New ‘Conversations with Kanwal’ episode highlights the dark side of social media
Soul Sisters founder Kanwal Ahmed gives a small monologue at the beginning, saying, “Through the Internet people are brought closer together, sometimes to a dangerous extent.” She then brings up the dangers of social media, especially for children. “Fake profiles and identifications can prey on the vulnerable,” she asserted.
Viewers are then introduced to Shama, who recalls the story of how she became involved in online fraud at the tender age of 16. One day, she received a random message on Instagram which she didn’t think much of at first.
“I ignored his messages at first, then he started sending me screenshots with my name on it,” Shama tells Kanwal. But soon enough, the 24-year old stranger began sending details of where she lived. Shama then found out that somebody had created an Instagram account using Shama’s pictures but by the name of Shama Khan. Her full name is actually Shama Niaz. The unidentified man was using this fake ID to coax Shama into meeting him.
As anyone would, the youngster blocked him. But later on the same day, Shama’s family was out of the house and things took a turn for the worse. “I opened the door thinking it was the guard. I had to give him tea. But there was someone else standing in front of me,” Shama revealed.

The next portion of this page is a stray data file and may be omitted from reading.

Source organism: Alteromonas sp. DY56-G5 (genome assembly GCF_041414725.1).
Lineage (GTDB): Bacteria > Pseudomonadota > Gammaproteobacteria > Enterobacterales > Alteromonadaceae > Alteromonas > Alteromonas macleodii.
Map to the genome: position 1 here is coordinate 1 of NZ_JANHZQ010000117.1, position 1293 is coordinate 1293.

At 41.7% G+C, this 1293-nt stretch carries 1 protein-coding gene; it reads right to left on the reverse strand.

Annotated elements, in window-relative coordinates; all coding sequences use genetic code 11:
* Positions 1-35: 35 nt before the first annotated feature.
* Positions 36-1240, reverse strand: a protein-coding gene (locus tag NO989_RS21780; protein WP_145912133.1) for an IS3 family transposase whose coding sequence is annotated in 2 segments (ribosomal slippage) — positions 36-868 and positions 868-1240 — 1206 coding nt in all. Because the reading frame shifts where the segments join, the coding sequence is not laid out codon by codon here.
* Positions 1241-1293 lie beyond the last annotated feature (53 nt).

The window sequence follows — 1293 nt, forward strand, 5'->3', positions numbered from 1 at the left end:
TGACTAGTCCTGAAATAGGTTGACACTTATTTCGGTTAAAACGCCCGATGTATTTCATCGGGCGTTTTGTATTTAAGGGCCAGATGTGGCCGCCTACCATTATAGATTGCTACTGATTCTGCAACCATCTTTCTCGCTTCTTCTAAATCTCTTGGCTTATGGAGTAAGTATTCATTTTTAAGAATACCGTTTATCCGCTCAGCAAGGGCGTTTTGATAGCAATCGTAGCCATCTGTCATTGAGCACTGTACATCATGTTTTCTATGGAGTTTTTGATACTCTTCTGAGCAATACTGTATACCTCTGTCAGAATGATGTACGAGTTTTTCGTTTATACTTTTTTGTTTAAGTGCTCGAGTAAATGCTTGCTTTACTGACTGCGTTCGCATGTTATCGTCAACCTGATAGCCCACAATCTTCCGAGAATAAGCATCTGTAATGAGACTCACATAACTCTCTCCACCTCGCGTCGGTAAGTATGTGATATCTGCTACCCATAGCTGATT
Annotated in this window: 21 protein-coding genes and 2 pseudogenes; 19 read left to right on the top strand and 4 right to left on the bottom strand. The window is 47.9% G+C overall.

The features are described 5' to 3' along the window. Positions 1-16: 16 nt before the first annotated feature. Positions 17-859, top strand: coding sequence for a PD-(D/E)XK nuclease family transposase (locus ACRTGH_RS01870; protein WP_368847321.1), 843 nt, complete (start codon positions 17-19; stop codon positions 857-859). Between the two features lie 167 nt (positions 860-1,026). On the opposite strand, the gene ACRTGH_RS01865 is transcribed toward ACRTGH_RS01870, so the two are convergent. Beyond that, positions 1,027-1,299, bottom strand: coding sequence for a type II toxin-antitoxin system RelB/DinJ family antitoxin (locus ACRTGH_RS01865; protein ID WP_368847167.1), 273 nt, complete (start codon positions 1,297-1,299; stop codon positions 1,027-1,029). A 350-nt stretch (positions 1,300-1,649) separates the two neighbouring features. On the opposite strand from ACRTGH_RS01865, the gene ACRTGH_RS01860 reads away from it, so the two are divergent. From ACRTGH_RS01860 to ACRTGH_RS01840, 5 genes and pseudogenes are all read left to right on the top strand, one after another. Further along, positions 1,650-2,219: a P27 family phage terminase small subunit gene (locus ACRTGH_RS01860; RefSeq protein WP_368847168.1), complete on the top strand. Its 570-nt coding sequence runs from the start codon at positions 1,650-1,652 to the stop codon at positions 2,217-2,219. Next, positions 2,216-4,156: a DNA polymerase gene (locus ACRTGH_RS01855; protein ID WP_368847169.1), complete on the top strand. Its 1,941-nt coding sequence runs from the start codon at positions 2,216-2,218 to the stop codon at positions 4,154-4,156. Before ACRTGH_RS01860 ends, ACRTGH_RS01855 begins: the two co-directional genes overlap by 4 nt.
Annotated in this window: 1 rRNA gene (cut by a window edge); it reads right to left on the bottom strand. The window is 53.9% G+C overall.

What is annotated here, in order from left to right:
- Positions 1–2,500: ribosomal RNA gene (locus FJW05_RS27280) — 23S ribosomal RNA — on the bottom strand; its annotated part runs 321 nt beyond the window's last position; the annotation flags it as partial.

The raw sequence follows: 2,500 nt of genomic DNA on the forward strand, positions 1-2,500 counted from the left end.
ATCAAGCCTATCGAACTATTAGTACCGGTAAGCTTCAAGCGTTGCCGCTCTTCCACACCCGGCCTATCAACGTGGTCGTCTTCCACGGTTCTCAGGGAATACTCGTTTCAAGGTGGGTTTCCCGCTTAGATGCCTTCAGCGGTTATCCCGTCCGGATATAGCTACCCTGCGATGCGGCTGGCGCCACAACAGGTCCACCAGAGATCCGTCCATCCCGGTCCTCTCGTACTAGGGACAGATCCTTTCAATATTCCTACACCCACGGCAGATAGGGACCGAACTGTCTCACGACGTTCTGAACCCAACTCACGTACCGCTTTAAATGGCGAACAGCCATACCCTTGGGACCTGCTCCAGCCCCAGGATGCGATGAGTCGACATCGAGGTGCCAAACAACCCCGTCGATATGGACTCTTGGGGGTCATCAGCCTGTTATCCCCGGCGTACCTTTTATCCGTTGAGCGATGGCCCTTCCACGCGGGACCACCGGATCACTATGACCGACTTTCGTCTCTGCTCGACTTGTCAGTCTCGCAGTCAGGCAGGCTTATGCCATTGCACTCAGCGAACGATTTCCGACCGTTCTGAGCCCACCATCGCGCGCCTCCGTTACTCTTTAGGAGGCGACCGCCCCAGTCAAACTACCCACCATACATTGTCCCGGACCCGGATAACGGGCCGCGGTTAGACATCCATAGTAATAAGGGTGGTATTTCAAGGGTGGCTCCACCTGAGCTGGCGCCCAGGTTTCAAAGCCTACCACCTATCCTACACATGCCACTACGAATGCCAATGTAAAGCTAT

The man said that Shama must open the gate for him as there was something for her upstairs. After opening the door only slightly, the man pushed it all the way and identified himself.
He said that if she doesn’t show up at 3am to ‘fulfill her promise to him’, he will start ringing her doorbell and show the screenshots of the inappropriate messages he had sent out from the fake account to her entire family. “I was really scared how I would share this with my family,” Shama says “I thought my Mum might blame me for the entire thing.”
Shama then decided to take matters into her own hands and shut the gate herself. As she was walking out, she saw a shadow from the dark area of the stairs inside her home. She had no option but to run. “He tried to do what he wanted but Alhamdulillah, he wasn’t able to.”
The next day, she received another message from the man saying, “You have to fulfill your promise to me, whether it’s in the car or on the streets.”
A little while later, Shama received a call from her mother while at school, who asked what had happened that night.
“She slapped me on my face, saying she knows everything,” Shama explained. “The neighbours who lived above us supervise the building and informed my mother in her absence about what they saw on the cameras.”
After some investigation, Shama found out the salacious messages sent from the fake ID account had originated from another house in her neighbourhood, written by a previous friend of hers.
But she decided not to file a case. “I just wanted peace of mind. I wasn’t able to handle the situation at the time,” she confesses.
But then she began to have panic attacks. “I had completely isolated myself from my friends when I found out my old friend turned out to be like this.”
Shama mental state deteriorated so much that she even contemplated suicide. Fortunately, she began to heal and has a message to the audience. “We should create this awareness and acceptance within ourselves that anything can happen to us and to our kids. We should pull them closer so they don’t go to anyone else but come to us with their problems.”